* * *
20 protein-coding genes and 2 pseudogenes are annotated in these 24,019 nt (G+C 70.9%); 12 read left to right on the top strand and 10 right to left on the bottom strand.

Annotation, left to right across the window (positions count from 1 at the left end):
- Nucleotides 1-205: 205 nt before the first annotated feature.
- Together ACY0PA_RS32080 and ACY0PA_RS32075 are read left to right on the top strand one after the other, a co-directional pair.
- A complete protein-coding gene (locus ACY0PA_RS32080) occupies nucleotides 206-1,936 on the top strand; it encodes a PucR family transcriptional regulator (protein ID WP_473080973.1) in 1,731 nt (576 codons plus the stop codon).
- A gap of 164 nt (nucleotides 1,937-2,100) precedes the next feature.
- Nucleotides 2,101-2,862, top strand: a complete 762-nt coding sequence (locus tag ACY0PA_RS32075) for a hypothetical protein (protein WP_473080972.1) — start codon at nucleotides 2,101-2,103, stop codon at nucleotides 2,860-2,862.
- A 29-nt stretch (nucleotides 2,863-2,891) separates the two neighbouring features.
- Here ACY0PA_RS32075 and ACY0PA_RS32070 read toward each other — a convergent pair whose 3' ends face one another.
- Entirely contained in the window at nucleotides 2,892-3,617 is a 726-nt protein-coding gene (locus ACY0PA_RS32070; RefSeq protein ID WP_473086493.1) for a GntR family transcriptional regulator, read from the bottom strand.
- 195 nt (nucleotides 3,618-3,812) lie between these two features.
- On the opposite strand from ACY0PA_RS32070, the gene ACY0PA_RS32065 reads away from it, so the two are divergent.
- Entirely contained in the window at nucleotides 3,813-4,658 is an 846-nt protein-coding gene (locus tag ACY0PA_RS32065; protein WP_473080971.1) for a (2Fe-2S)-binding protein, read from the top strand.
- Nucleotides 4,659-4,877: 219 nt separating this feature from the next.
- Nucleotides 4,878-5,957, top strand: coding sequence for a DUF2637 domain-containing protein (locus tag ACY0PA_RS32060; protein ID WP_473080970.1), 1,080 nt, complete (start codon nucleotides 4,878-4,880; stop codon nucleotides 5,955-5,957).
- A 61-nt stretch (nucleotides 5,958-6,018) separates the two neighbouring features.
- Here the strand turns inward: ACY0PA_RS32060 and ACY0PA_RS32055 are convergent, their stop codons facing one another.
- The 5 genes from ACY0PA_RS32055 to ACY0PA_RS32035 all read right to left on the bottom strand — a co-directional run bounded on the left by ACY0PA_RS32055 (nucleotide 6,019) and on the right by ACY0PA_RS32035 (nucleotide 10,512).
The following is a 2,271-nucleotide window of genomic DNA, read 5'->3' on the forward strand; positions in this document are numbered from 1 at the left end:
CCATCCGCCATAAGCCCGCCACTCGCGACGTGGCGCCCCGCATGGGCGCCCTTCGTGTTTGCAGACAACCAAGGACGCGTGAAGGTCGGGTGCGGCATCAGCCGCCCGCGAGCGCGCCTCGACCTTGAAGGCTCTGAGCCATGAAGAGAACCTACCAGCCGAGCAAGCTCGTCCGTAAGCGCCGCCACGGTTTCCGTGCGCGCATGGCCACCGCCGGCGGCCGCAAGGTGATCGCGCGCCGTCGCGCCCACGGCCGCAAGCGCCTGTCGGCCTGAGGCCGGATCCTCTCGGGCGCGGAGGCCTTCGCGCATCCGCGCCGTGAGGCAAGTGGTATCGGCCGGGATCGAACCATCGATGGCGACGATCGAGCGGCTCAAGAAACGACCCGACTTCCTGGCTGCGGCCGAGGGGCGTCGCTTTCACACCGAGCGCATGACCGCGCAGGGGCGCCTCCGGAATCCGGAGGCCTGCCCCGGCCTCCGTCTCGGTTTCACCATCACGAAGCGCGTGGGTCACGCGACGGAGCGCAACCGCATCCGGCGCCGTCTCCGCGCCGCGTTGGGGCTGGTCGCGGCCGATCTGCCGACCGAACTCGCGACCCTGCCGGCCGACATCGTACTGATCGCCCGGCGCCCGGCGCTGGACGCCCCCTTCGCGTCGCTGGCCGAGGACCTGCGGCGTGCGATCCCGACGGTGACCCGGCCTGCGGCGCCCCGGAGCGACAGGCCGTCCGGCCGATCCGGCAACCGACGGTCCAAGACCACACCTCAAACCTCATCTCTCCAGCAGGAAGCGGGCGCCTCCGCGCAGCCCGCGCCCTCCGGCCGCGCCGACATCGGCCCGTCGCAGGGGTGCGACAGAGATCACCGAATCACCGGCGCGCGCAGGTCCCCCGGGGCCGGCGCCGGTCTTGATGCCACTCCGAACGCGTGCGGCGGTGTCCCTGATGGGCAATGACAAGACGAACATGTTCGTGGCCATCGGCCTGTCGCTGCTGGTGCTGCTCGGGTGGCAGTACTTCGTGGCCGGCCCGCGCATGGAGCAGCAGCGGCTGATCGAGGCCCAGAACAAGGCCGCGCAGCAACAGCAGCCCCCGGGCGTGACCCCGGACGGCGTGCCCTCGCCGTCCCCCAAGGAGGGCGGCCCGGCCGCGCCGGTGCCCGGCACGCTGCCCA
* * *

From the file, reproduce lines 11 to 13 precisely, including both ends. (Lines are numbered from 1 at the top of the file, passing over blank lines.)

- 195 nt (nucleotides 3,618-3,812) lie between these two features.
- On the opposite strand from ACY0PA_RS32070, the gene ACY0PA_RS32065 reads away from it, so the two are divergent.
- Entirely contained in the window at nucleotides 3,813-4,658 is an 846-nt protein-coding gene (locus tag ACY0PA_RS32065; protein WP_473080971.1) for a (2Fe-2S)-binding protein, read from the top strand.